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This page is confused. The first half is about actualy flyswatters but the categories that apply to the second half are right smack on top of the picture in the first half.
I have some material for the first half but maybe the page ought to be split first. ;Bear 00:13, 2004 Sep 21 (UTC)
- Nice work, thanks. Wish I had a decent high-speed connection so I could do more. ;Bear 15:51, 2004 Sep 21 (UTC)
Whoever keeps replacing the image of the african flyswatter underneath the heading "Electric Flyswatter", plese stop. It belongs before this heading.
Darkgarlic 19:06, 29 August 2006 (UTC)
I was hoping that someone had studied the minimum speed (of the swatter closing in on resting fly) required to kill a fly? Obviously, the total downward stroke must occur before the fly recognizes danger and attempts an escape. — Preceding unsigned comment added by 18.104.22.168 (talk) 13:22, 9 June 2011 (UTC)
Most flyswatters I've seen have a large hole in the middle (unlike the one pictured). Does anyone know why? --22.214.171.124 19:15, 20 December 2006 (UTC)
- Old question, but can't resist providing info - it's to reduce air resistance. A solid, or entirely mesh, swatter is more difficult to bring down quickly and more likely to blast the fly out of its path with the downdraught. Rissa (talk) 16:42, 23 March 2008 (UTC)
Lethally hazardous 220 VAC swatter
Because it's a product recall, the device isn't MEANT to have a lethal voltage, it's a manufacturing or design error in ONE MODEL, that's not going to be around any more. M0ffx 20:06, 24 September 2007 (UTC)
Sensitivity to change in air pressure?
According to this post at newsweek.com, which in turn cites this research in Current Biology, this folk belief is just wrong ... flies can see a swatter coming long before they sense the change in air pressure (quote from the full text version: "We conclude that although mechanosensory cues might still play a role, visual information alone is sufficient for a fly to determine the direction of an approaching threat."). Should we revise the article appropriately? Anyone got sources to back up this claim, which I've heard widely repeated, but never by scientists? Daniel Case (talk) 04:33, 30 August 2008 (UTC)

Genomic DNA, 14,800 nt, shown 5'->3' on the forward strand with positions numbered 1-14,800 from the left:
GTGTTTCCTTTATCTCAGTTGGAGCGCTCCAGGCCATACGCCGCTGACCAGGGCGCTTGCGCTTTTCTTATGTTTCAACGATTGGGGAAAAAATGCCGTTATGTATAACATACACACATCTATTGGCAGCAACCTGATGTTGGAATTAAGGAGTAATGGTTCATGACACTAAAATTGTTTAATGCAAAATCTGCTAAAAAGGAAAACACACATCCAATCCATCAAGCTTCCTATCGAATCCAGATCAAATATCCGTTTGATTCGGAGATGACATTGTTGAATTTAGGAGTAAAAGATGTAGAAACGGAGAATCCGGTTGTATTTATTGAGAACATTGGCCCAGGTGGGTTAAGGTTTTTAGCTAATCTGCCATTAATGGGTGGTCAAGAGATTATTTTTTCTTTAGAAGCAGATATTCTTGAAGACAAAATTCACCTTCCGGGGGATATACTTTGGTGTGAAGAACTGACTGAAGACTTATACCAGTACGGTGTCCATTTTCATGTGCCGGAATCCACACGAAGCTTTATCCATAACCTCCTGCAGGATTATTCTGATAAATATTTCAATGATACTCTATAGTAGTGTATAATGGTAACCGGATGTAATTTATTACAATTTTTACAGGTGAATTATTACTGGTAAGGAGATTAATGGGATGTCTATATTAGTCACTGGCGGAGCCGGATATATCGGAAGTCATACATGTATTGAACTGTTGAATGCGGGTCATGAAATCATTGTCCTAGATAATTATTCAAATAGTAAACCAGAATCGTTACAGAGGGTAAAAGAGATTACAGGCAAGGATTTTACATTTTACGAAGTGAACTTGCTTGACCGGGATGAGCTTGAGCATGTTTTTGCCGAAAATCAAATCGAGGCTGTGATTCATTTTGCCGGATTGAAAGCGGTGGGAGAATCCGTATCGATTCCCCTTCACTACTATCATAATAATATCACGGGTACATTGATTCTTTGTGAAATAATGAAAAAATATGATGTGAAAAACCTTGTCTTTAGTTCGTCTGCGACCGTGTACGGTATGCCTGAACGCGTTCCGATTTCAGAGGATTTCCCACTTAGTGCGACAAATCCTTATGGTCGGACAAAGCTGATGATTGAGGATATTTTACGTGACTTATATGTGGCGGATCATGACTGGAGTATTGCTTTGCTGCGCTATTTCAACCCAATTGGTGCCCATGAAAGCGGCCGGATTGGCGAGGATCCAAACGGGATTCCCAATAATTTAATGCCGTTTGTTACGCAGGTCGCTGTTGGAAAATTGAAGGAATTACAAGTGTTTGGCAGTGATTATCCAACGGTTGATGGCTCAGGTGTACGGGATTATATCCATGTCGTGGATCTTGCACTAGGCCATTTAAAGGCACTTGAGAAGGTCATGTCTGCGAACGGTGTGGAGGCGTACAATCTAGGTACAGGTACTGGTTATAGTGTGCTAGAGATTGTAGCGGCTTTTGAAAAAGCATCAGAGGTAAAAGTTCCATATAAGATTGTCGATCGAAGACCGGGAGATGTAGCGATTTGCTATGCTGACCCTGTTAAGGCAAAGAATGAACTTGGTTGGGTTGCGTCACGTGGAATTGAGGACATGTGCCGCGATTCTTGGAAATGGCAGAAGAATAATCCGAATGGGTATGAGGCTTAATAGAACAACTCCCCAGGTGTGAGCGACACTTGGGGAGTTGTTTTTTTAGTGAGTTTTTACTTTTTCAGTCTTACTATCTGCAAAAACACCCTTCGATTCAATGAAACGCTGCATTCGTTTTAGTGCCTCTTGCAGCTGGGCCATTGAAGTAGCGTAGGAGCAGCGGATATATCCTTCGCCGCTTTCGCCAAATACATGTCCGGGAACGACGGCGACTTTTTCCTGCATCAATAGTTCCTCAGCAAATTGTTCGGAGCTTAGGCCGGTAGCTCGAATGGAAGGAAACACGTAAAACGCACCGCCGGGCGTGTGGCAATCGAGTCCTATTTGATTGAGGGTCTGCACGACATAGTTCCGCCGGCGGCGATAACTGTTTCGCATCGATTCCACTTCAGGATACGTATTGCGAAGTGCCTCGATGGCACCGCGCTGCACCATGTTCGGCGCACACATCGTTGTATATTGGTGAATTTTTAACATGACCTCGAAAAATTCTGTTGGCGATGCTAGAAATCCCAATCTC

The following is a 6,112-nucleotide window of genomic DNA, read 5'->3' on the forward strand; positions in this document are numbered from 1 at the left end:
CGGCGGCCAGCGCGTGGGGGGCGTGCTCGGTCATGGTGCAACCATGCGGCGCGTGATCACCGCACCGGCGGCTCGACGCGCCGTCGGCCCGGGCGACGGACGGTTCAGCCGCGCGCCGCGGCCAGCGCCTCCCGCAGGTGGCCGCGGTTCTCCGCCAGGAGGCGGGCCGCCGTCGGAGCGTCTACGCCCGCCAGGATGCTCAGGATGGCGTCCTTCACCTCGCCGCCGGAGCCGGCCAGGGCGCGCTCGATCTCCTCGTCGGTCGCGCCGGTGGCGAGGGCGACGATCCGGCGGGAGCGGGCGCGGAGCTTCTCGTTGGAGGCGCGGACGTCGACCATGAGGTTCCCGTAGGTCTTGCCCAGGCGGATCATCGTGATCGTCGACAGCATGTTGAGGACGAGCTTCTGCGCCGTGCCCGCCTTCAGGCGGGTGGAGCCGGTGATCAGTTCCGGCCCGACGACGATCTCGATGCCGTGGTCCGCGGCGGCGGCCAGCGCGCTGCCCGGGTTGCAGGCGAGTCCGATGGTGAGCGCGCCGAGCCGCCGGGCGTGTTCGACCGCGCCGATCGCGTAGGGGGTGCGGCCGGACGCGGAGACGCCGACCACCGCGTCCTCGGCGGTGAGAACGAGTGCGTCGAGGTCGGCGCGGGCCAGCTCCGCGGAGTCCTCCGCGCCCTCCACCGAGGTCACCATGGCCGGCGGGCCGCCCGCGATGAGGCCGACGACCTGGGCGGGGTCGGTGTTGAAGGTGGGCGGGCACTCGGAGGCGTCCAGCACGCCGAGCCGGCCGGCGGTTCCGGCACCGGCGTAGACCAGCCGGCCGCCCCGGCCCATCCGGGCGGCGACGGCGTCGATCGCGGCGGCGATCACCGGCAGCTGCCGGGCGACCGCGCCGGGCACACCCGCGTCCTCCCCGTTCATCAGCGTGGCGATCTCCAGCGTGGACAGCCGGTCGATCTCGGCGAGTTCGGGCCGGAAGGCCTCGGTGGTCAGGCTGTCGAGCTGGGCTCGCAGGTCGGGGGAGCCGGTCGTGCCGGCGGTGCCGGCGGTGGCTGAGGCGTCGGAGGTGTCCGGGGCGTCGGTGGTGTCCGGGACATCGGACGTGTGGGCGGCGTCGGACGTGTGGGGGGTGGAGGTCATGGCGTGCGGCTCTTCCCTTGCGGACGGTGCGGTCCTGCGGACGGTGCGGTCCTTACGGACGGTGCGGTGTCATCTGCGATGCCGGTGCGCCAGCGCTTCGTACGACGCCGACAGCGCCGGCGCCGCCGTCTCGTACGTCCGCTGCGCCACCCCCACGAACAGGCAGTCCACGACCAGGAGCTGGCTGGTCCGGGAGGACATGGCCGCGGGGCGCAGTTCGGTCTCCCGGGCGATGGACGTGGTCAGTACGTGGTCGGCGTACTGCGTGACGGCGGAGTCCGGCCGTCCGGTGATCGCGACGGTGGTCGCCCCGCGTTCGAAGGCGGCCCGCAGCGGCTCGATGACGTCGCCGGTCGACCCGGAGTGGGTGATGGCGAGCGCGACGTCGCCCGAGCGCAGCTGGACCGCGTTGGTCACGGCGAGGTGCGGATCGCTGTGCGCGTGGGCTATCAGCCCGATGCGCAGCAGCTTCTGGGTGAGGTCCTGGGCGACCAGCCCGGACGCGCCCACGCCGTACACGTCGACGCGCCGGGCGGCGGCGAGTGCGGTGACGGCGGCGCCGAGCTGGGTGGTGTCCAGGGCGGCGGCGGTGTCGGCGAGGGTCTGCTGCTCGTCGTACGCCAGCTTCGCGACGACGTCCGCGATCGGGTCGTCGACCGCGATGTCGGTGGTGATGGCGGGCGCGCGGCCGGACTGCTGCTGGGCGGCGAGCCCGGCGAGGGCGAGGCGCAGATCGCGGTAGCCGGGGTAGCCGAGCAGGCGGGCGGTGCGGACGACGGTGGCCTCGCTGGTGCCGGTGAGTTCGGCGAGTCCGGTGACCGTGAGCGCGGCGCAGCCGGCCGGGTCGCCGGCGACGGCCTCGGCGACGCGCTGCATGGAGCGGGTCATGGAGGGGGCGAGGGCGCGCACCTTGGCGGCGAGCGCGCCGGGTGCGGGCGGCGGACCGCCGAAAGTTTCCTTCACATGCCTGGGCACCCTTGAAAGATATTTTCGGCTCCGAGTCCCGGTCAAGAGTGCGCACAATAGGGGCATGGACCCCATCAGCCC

All experts encyclopedia entry
- The footnote of the AllExperts article states that their article is a copy of the Wikipedia article. Please examine it thoroughly and let us know what you found. Ceinturion (talk) 22:59, 14 December 2008 (UTC)
- Thanks for the info, I hadn't seen it. what more were you hoping I would find? --Sultec (talk) 23:30, 14 December 2008 (UTC)
Chinese fly-swatting campaign
Will someone add a section about the campaign in China, maybe 30 years ago, to have everyone make a swatter out of bamboo and then kill 10 flies every day? I heard was a big success. ---- Tina Kimmel —Preceding unsigned comment added by Tinakimmel (talk • contribs) 01:06, 29 May 2009 (UTC)
According to The Heartland (Time-Life Book by Robert McLaughlin and the editors of TLB, 1976) "The wire fly swatter was invented in 1900 by J. L. Bennett of Decatur Illinois" (p. 13, side-bar). This pre-dates the 1905 year given in the wik article.
"Flyswatter invented by Robert Montgomery [of Decatur!], who holds the patent from c. 1900" according to http://reference.findtarget.com/search/Decatur,%20Illinois/
I removed a good faith edit by Onkal21 which overstated the lethal hazard of electric flyswatters. For example, "There have been some arguments about the lethality of the electric currents of electric flyswatters to humans", without providing any evidence or references, is rather suggestive. The electric current threshold data seem to come from one webpage. However, that webpage is unreliable because it says that the output of the flyswatter is AC instead of DC. Ceinturion (talk) 21:47, 15 July 2010 (UTC)
I removed the statement that electric flyswatters "are banned from importation into Australia " The import restriction on electric flyswatters was changed in december 2008 to: "mosquito zappers may now be imported without a permit if they are powered by a storage battery capacity not exceeding 6 volts, and the electrified grid is shielded in such a way as to prevent contact with the live component."  Ceinturion (talk) 22:06, 15 July 2010 (UTC)
Merge with Mosquito_bat
I suggest to merge the Mosquito_bat article with the section #Electric_flyswatters in this article, since its about the same device. — Preceding unsigned comment added by 126.96.36.199 (talk) 09:57, 28 May 2012 (UTC)
- Ok. As #Electric_flyswatters is older and more complete, Mosquito bat could be redirected to #Electric_flyswatters. Ceinturion (talk) 08:53, 30 November 2012 (UTC)